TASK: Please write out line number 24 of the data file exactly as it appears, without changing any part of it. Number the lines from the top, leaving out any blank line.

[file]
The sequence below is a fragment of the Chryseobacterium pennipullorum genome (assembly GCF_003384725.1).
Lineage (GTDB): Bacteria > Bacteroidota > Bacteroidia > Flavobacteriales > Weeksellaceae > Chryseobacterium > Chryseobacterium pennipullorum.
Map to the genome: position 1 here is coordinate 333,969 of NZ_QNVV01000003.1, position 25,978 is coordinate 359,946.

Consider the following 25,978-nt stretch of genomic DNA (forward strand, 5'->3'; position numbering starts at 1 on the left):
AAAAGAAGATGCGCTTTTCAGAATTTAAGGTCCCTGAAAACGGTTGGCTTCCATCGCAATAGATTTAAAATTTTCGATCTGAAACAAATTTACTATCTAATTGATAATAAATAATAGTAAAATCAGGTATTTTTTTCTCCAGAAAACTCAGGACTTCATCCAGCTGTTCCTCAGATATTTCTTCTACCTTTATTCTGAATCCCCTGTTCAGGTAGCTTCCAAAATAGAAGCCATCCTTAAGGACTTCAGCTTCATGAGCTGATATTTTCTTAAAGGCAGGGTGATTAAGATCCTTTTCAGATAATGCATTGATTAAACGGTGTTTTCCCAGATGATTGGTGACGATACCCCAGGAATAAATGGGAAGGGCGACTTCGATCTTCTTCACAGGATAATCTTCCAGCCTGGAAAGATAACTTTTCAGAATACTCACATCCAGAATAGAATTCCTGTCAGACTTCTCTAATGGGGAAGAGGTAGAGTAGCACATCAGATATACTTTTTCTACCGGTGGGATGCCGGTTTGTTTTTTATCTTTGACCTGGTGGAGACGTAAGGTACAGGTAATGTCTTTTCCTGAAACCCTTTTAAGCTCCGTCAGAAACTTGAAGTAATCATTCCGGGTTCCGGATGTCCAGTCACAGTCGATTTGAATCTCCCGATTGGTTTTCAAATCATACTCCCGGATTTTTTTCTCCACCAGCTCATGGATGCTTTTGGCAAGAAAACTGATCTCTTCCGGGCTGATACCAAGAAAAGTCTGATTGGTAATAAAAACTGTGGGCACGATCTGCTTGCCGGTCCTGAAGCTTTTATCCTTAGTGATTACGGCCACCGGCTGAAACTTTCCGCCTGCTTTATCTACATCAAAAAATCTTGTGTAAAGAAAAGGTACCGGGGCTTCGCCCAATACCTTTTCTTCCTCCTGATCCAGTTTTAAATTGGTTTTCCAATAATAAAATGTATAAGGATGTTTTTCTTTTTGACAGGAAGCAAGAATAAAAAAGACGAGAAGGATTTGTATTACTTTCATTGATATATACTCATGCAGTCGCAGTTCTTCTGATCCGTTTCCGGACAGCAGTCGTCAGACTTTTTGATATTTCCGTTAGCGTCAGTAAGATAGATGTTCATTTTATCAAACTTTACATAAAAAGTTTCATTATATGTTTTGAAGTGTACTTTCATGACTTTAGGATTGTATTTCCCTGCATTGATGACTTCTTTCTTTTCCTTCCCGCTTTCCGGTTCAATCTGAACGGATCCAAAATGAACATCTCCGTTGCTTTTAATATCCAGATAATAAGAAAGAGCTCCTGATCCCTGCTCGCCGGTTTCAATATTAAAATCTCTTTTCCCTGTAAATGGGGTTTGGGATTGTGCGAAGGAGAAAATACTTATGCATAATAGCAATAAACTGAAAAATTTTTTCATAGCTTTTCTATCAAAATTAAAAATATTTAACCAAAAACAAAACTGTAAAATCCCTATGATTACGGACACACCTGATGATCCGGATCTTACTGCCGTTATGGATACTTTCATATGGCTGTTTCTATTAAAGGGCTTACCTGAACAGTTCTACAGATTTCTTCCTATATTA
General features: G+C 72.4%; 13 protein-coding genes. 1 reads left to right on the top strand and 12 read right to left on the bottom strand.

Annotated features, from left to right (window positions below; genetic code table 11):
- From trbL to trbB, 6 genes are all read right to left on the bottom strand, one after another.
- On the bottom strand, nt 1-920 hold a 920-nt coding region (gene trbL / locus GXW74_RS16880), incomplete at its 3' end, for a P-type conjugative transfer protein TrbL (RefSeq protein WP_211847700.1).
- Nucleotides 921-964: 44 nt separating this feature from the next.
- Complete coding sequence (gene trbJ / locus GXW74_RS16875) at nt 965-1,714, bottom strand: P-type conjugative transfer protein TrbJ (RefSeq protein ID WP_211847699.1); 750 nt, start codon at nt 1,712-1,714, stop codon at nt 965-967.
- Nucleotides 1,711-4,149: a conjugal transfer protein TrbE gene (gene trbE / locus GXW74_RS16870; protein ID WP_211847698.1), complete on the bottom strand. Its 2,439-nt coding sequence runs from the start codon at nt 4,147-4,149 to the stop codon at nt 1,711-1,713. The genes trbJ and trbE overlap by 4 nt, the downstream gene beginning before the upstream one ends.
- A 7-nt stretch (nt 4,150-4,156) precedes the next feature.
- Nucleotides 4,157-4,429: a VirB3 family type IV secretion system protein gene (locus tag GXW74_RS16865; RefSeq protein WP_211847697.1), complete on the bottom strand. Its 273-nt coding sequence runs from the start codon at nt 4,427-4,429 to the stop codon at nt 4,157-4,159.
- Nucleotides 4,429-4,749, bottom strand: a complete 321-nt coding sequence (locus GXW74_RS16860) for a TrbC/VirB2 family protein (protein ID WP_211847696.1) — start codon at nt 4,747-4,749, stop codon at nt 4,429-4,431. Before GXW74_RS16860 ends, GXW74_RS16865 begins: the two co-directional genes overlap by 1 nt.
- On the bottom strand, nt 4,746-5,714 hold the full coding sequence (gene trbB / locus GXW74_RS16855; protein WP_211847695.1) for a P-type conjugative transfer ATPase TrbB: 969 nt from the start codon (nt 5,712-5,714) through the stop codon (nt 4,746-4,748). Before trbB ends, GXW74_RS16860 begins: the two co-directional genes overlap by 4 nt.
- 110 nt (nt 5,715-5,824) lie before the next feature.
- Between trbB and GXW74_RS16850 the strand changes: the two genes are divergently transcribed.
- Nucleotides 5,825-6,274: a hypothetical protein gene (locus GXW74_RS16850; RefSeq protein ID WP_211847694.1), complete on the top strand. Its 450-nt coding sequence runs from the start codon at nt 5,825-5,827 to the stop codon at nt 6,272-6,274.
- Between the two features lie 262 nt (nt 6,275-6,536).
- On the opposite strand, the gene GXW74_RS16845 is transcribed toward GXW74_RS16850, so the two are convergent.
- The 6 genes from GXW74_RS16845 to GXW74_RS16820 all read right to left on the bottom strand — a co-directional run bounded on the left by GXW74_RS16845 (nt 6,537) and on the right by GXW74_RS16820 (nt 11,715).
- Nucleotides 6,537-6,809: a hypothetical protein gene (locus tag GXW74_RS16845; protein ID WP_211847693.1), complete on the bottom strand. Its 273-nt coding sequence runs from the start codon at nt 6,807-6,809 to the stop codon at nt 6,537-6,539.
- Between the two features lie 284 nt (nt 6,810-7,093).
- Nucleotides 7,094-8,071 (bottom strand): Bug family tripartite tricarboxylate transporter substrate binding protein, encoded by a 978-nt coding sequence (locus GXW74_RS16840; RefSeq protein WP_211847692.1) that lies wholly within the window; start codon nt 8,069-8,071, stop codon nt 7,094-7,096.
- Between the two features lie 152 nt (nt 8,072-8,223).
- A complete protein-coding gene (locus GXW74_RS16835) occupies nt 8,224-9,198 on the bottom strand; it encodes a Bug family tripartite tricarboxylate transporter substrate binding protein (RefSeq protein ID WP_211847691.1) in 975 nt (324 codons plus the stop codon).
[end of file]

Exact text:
- Between the two features lie 284 nt (nt 6,810-7,093).